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Question:

From Germany:

. I'm age 58, male, skinny, I have a hemoglobin A1c of of 6.2%, and I have been a mechanical engineer by the Air Force for 31 years. I'm interested on information about how people in other countries handle their diabete. I use the Optipen Pro, which is a pen made by Aventis, snd is not available on the US market. My question is why not?

Answer:

Pens are more expensive in the US than in Europe and so the market forces in the US work to discourage pen use. This is slowly changing.

In Europe, where most systems are nationalized for health insurance, the prices are regulated in much stricter fashion and so socialized medicine has decided that pens are more convenient, the companies provide them significantly cheaper than they do syringes and insulin.

SB

[Editor's comment: As several of our Diabetes Team members pointed out, there is nothing that forbids companies from seeking FDA approval for use of such devices in the USA, except that the utilization rate by patients and physicians is much lower than elsewhere in the world, and it's proven to be an uphill battle thus far for the manufacturers to try to change the US perception of the suitability of pens for use in the management of diabetes. It's not clear to me whether this perception is a general societal issue about the acceptability of pens vs. syringes (sort of like whether a nation "decides" to drive on the right side of the road or the left side) or whether it's largely cost considerations in the minds of either consumers or insurance company payors, or whether some other specific diabetes factor (such as the acceptability to the medical community of multidose insulin programs) that has influenced the USA to "evolve" away from Europe in the relative acceptance of pen devices. Sounds like a great thesis for somebody to write (if somebody hasn't already done so!). WWQ]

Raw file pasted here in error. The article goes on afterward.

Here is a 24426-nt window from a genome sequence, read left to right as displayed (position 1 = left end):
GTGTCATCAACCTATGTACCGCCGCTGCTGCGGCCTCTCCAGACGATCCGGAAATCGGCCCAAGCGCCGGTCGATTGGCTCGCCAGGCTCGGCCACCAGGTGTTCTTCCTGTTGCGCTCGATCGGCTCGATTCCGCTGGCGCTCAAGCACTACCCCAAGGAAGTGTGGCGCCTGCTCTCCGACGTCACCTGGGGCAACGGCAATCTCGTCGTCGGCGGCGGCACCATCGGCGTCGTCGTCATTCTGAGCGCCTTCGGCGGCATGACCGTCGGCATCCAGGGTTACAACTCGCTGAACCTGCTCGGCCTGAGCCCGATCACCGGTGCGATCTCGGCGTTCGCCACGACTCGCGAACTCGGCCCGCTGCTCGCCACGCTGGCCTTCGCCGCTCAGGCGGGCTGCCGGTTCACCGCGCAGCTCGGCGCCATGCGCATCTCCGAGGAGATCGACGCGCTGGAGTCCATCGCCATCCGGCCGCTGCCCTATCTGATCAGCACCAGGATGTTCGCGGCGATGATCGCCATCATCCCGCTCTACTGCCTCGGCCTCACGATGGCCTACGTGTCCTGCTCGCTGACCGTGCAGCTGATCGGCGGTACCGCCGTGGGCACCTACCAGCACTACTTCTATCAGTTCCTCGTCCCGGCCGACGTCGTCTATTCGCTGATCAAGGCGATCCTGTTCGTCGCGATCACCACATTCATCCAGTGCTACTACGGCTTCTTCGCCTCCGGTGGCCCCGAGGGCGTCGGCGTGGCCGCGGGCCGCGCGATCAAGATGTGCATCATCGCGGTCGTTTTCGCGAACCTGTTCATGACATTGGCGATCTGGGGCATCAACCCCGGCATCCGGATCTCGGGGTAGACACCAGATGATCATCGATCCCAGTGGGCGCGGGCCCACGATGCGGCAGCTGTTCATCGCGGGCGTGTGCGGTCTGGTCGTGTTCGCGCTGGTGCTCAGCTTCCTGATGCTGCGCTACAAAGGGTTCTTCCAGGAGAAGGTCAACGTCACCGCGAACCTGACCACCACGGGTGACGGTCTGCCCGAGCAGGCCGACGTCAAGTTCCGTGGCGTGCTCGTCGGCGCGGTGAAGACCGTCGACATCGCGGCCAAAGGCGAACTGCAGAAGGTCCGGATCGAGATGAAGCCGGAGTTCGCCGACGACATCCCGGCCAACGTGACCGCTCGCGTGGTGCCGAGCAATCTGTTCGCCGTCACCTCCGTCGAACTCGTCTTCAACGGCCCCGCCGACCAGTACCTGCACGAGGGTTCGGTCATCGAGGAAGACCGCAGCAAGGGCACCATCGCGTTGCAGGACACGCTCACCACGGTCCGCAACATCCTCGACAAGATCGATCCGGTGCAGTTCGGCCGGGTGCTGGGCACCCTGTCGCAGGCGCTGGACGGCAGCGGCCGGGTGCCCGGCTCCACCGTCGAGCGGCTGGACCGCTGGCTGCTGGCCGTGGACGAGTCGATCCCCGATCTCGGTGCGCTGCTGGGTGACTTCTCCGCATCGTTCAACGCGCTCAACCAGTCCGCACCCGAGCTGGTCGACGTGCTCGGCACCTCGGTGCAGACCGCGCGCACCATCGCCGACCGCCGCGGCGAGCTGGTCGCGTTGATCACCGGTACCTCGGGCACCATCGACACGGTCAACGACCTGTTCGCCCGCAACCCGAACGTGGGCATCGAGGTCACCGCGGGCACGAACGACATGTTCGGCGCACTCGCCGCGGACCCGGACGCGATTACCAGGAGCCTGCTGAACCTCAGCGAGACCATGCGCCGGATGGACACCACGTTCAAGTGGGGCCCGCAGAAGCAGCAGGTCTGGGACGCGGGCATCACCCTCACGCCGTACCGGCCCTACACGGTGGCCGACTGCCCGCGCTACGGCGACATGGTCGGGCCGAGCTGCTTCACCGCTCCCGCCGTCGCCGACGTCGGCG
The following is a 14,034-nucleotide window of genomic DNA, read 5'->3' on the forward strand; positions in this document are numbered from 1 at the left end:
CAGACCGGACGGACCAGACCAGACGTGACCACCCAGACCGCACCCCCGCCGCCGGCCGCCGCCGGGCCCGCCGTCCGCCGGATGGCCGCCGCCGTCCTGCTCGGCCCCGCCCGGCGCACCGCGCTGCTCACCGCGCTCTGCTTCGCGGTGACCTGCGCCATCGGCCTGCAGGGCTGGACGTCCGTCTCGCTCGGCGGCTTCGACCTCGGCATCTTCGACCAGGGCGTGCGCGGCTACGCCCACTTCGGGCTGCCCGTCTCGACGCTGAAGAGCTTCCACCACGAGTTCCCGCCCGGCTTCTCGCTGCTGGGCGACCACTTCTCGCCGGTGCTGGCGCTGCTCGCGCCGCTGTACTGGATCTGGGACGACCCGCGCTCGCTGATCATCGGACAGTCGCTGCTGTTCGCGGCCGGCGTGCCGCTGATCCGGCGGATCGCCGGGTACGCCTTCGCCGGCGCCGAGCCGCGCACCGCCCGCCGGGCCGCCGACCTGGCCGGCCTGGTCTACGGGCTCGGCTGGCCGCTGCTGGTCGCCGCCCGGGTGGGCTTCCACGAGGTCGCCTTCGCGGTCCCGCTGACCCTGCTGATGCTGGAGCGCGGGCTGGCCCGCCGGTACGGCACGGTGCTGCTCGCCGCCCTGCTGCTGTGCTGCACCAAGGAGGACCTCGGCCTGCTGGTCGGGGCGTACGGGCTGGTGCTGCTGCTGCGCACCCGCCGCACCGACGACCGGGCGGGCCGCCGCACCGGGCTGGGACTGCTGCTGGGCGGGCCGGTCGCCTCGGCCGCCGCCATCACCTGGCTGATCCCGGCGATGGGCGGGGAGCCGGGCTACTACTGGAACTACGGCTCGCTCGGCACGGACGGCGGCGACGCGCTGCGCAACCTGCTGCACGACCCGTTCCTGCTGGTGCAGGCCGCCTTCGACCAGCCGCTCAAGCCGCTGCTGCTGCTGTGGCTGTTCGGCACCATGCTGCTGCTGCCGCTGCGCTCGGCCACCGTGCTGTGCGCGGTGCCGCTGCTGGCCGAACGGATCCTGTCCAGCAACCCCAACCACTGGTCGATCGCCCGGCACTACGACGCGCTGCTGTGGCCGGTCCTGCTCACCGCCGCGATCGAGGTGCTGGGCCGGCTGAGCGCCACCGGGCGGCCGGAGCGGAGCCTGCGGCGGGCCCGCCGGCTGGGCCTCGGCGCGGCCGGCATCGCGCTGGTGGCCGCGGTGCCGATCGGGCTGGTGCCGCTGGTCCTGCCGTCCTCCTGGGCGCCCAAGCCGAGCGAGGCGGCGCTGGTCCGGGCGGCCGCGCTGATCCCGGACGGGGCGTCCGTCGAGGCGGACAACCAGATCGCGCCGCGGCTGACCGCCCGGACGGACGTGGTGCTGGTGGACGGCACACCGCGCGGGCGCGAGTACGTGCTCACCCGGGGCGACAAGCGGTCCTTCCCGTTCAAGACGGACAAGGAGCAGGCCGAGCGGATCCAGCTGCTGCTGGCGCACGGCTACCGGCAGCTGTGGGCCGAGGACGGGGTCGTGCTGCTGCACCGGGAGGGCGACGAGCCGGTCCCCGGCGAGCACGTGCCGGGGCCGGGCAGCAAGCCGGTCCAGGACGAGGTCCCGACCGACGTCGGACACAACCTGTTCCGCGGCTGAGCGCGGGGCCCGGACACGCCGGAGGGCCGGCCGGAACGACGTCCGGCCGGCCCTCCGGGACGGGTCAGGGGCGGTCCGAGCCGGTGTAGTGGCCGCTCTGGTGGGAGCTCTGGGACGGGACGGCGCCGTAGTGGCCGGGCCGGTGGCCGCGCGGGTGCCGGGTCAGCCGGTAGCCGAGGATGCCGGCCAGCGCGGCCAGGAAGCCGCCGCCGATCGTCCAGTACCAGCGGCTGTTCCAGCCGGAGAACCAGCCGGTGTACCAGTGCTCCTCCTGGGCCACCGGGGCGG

DTQ-ONCGBDM20010817
Original posting 6 Sep 2001
Posted to Blood Tests and Insulin Injections

  
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Last Updated: Tuesday April 06, 2010 15:09:26
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